1. These appeals have arisen out of two separate suits but as they relate to the same property both appeals have been heard together. The property in dispute consists of a house which for the sake of convenience we will describe as house No. 2 situate in Muhalla Muftipur in the City of Gorakhpur.
2. The parties to the litigation are members of a family descended from one Ghisiawan Kasaudhan. The plaintiff in the suit out of which Appeal No. 1020 of 1923 has arisen was one Gaya Din, the father-in-law of Basant Lal, one of the members of this family. He seeks to attach a one-third share said to be the property of Ranbya. In the other suit which has given rise to Second Appeal No. 1662 of 1924, the sons of Basant Lal sue for the partition of a one-third share.
3. It is not disputed now, and indeed cannot be disputed, that in view of what was decided in a previous litigation, the descendants of Ghisiawan Kasaudhan constituted a joint Hindu family up till the end of the year 1913 when one of them, Bhairon, son of Chedi died. This house with which we are concerned appears to have been purchased on the 20th of November 1920, in the name of Mahadeo, son of Bhairon. The Additional Judge who decided the appeal from which Second Appeal No. 1662 has been brought was of opinion that although this house had been purchased in the name of Mahadeo it really was purchased with funds supplied by his father Bhairon. That is a finding of fact behind which the parties cannot go in second appeal.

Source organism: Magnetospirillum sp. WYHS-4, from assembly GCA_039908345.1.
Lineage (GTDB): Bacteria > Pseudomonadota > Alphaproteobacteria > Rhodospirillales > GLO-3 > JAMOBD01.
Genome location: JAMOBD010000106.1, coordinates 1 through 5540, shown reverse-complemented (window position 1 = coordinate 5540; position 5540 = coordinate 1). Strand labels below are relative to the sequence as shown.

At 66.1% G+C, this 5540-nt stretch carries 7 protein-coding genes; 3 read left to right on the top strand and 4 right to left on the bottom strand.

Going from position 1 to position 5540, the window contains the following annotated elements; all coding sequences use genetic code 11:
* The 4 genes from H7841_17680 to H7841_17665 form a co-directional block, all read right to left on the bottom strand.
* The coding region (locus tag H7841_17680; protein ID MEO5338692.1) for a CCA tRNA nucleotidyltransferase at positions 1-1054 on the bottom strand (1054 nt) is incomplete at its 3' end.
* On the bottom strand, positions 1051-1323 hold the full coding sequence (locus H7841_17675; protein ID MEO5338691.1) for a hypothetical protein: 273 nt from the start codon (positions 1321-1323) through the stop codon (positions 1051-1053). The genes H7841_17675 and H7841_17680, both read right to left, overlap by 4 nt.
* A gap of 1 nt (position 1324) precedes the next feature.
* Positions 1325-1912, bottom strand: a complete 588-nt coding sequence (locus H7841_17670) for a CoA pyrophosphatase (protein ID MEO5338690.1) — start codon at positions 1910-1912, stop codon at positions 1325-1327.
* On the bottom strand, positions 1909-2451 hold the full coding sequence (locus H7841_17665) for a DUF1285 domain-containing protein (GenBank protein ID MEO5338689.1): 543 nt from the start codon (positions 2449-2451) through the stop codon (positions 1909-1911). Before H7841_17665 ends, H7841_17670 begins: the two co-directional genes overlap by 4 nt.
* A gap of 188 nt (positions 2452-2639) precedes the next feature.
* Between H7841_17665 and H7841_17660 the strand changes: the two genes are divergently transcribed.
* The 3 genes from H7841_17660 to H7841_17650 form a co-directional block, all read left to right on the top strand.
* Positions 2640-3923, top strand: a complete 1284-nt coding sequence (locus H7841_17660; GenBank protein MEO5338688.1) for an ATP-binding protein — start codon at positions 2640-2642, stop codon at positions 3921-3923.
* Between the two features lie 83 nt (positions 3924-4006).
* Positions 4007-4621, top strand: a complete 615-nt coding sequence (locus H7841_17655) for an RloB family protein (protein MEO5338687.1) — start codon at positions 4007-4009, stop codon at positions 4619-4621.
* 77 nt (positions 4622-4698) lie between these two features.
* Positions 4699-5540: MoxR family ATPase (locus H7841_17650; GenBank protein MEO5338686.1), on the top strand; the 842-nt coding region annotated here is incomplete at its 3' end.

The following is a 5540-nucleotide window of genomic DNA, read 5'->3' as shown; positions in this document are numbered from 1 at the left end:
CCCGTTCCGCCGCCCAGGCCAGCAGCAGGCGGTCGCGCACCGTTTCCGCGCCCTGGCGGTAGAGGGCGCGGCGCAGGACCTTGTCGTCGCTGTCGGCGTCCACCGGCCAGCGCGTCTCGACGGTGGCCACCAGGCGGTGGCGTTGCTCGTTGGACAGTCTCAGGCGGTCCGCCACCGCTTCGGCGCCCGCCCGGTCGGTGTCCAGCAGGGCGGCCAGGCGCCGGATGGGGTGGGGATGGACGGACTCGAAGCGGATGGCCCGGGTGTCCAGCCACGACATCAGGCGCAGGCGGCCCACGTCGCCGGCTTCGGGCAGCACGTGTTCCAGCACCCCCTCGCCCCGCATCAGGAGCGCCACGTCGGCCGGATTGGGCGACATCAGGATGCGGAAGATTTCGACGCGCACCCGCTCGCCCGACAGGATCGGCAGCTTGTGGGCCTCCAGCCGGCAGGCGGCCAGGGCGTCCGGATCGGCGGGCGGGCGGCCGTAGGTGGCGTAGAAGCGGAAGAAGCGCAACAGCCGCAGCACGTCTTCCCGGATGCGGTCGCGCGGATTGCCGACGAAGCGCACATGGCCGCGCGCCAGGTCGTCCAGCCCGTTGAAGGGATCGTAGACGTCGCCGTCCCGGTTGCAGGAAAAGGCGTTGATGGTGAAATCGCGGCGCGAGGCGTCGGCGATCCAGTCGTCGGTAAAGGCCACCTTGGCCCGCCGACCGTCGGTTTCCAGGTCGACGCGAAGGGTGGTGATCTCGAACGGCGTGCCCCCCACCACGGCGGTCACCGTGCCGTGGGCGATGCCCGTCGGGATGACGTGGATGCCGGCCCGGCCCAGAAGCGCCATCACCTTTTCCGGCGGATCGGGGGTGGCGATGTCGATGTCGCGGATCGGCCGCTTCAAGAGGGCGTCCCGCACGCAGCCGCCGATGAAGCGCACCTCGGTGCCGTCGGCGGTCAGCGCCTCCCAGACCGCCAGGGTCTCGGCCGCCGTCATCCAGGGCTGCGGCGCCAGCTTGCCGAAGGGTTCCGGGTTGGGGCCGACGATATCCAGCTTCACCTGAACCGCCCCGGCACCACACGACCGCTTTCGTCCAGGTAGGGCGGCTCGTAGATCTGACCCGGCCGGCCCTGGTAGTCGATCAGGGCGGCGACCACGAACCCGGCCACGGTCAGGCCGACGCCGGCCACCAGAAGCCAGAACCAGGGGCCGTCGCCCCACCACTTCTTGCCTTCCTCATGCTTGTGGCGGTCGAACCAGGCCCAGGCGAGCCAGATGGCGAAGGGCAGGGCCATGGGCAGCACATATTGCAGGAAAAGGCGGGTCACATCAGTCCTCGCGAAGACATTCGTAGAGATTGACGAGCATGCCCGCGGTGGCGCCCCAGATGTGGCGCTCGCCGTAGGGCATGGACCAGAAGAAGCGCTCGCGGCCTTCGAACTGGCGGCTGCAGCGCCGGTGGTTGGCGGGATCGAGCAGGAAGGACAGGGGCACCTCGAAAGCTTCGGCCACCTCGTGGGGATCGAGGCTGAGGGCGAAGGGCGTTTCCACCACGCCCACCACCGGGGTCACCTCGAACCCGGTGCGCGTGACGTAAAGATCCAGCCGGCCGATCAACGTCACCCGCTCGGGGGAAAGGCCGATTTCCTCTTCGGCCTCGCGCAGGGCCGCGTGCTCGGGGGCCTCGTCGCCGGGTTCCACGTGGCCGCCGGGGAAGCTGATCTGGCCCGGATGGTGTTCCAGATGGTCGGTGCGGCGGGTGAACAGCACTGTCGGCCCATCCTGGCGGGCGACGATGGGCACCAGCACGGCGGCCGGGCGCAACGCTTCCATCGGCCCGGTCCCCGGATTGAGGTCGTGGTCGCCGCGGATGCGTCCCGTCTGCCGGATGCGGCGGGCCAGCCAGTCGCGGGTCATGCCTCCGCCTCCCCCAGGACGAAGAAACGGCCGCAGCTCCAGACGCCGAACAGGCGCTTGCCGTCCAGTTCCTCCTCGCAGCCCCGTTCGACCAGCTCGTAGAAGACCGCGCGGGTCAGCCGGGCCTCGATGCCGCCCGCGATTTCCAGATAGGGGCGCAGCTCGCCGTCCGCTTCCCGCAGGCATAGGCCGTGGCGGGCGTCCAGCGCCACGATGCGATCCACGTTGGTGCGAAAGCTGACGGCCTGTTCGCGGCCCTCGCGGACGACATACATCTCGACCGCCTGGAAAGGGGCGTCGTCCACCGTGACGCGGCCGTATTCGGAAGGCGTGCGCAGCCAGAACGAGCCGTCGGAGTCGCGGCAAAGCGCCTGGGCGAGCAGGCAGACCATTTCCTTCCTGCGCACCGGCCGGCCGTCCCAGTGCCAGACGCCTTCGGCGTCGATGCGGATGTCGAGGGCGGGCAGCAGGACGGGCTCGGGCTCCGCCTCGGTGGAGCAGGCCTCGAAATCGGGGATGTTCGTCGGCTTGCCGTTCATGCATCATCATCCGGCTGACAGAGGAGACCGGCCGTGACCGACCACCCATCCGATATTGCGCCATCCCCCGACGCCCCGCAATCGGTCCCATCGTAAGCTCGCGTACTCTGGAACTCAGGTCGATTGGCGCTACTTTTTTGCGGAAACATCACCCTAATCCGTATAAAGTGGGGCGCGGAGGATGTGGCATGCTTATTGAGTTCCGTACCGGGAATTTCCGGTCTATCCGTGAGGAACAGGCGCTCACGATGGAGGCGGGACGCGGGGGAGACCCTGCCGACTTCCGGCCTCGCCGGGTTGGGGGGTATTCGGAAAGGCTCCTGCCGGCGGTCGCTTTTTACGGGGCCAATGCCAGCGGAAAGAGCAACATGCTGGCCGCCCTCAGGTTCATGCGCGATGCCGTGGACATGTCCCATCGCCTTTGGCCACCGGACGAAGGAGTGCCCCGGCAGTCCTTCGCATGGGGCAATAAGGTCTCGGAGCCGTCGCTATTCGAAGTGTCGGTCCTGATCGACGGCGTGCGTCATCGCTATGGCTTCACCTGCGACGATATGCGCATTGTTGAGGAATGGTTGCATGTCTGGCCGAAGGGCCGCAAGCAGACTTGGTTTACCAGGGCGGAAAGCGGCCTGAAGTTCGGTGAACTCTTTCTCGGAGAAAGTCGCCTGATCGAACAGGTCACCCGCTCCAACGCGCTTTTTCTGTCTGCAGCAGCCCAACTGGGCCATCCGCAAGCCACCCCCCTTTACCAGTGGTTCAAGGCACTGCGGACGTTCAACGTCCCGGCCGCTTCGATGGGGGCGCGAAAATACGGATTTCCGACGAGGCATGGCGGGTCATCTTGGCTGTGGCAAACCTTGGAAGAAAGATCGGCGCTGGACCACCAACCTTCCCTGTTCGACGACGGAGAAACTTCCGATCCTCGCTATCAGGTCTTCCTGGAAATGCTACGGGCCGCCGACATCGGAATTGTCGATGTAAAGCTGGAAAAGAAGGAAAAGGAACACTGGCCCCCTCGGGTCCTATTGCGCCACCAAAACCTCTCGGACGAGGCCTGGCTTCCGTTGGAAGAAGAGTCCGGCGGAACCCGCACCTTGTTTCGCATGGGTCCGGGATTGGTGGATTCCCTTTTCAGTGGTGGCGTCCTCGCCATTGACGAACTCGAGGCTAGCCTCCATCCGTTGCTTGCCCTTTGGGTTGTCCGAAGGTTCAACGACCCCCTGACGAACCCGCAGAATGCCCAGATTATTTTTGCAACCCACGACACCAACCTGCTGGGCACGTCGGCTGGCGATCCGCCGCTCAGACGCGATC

4. The Courts below have come to conflicting decisions regarding the nature of this property now in dispute.
5. The case which was being put forward by Mahadeo was that the property was separate property which did not belong to the joint family. The other claimants to the property were asserting that the property was joint family property belonging to the joint family. We have, therefore, to decide now which view is correct on the evidence as submitted to the Courts below.
6. We start with the fact which cannot now be disputed that up till the death of Bhairon in 1913, the family descended from Ghisiawan was a joint Hindu family. We also have the fact that the house now in dispute was purchased in November 1910, some three years before the death of Bhairon. We also have the fact found by Mr. Ali Ausat, the Additional District Judge, that Bhairon supplied the funds for the purchase of this house.
7. It is to be mentioned here that before his death, Bhairon executed a Will by which he bequeathed the house now in dispute and two other houses to his son Mahadeo. It has been found in other litigation, that one of the houses so bequeathed by Bhairon was joint ancestral family property and the other members of this family have been already awarded their share in that house. A second house bequeathed by Bhairou was held to have been his separate acquisition as he had acquired it by collateral inheritance. The third house is the house with which we are dealing now.
8. Mr. Baijnath Das, the Additional District Judge who decided the appeal which has given rise to Second Appeal No. 1020 of 1923 held that this house in Muftipur should be treated as joint family property. He expresses his opinion in the following terms which are to be found at the end of this judgment dated the 8th of March 1923.
It has been definitely found in the former suit that the family had been joint till Bhairon's death in 1913. The acquisition in 1910, therefore, though in the name of one member was really an acquisition for and by the family. The defendant (i.e., Mahadeo) has failed to show whence the purchase-money came, the criterion in such cases.